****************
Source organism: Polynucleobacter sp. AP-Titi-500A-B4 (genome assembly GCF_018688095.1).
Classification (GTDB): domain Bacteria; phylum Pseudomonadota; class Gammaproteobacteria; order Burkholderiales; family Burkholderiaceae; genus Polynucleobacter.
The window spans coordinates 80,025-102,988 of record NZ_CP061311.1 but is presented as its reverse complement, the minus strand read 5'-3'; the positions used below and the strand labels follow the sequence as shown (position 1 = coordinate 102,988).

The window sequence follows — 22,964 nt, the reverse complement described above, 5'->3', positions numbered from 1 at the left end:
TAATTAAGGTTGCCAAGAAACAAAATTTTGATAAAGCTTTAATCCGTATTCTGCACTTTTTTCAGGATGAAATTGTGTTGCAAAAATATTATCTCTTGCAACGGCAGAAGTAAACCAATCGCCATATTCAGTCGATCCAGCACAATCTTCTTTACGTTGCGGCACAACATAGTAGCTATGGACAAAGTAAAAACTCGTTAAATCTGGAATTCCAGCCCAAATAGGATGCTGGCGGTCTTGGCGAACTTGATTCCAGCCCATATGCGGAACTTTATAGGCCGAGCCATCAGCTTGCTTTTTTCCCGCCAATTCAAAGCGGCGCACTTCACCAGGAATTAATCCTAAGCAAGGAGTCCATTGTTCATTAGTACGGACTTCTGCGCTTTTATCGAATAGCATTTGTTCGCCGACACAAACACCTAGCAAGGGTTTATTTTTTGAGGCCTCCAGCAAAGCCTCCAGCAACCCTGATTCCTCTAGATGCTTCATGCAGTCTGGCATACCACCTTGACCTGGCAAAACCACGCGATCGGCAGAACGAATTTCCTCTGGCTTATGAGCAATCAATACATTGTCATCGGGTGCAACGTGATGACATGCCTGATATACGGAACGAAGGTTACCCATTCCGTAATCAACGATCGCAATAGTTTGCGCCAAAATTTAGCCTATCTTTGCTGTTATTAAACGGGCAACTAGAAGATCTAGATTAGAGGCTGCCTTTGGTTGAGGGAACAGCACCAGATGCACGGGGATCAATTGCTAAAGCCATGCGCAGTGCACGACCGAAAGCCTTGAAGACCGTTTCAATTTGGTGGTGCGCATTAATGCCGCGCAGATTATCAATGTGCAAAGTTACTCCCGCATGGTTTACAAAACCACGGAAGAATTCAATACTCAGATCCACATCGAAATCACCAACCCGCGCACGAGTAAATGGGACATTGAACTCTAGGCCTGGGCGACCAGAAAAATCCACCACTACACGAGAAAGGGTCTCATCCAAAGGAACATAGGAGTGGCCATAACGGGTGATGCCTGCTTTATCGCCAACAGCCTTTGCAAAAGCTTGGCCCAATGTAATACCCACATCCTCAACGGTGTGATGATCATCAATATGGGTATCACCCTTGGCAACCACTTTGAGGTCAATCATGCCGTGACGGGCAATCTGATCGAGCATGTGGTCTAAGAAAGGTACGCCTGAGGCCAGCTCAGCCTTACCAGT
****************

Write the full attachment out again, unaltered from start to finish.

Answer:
Source organism: Polynucleobacter sp. AP-Titi-500A-B4 (genome assembly GCF_018688095.1).
Classification (GTDB): domain Bacteria; phylum Pseudomonadota; class Gammaproteobacteria; order Burkholderiales; family Burkholderiaceae; genus Polynucleobacter.
The window spans coordinates 80,025-102,988 of record NZ_CP061311.1 but is presented as its reverse complement, the minus strand read 5'-3'; the positions used below and the strand labels follow the sequence as shown (position 1 = coordinate 102,988).

The window sequence follows — 22,964 nt, the reverse complement described above, 5'->3', positions numbered from 1 at the left end:
TAATTAAGGTTGCCAAGAAACAAAATTTTGATAAAGCTTTAATCCGTATTCTGCACTTTTTTCAGGATGAAATTGTGTTGCAAAAATATTATCTCTTGCAACGGCAGAAGTAAACCAATCGCCATATTCAGTCGATCCAGCACAATCTTCTTTACGTTGCGGCACAACATAGTAGCTATGGACAAAGTAAAAACTCGTTAAATCTGGAATTCCAGCCCAAATAGGATGCTGGCGGTCTTGGCGAACTTGATTCCAGCCCATATGCGGAACTTTATAGGCCGAGCCATCAGCTTGCTTTTTTCCCGCCAATTCAAAGCGGCGCACTTCACCAGGAATTAATCCTAAGCAAGGAGTCCATTGTTCATTAGTACGGACTTCTGCGCTTTTATCGAATAGCATTTGTTCGCCGACACAAACACCTAGCAAGGGTTTATTTTTTGAGGCCTCCAGCAAAGCCTCCAGCAACCCTGATTCCTCTAGATGCTTCATGCAGTCTGGCATACCACCTTGACCTGGCAAAACCACGCGATCGGCAGAACGAATTTCCTCTGGCTTATGAGCAATCAATACATTGTCATCGGGTGCAACGTGATGACATGCCTGATATACGGAACGAAGGTTACCCATTCCGTAATCAACGATCGCAATAGTTTGCGCCAAAATTTAGCCTATCTTTGCTGTTATTAAACGGGCAACTAGAAGATCTAGATTAGAGGCTGCCTTTGGTTGAGGGAACAGCACCAGATGCACGGGGATCAATTGCTAAAGCCATGCGCAGTGCACGACCGAAAGCCTTGAAGACCGTTTCAATTTGGTGGTGCGCATTAATGCCGCGCAGATTATCAATGTGCAAAGTTACTCCCGCATGGTTTACAAAACCACGGAAGAATTCAATACTCAGATCCACATCGAAATCACCAACCCGCGCACGAGTAAATGGGACATTGAACTCTAGGCCTGGGCGACCAGAAAAATCCACCACTACACGAGAAAGGGTCTCATCCAAAGGAACATAGGAGTGGCCATAACGGGTGATGCCTGCTTTATCGCCAACAGCCTTTGCAAAAGCTTGGCCCAATGTAATACCCACATCCTCAACGGTGTGATGATCATCAATATGGGTATCACCCTTGGCAACCACTTTGAGGTCAATCATGCCGTGACGGGCAATCTGATCGAGCATGTGGTCTAAGAAAGGTACGCCTGAGGCCAGCTCAGCCTTACCAGT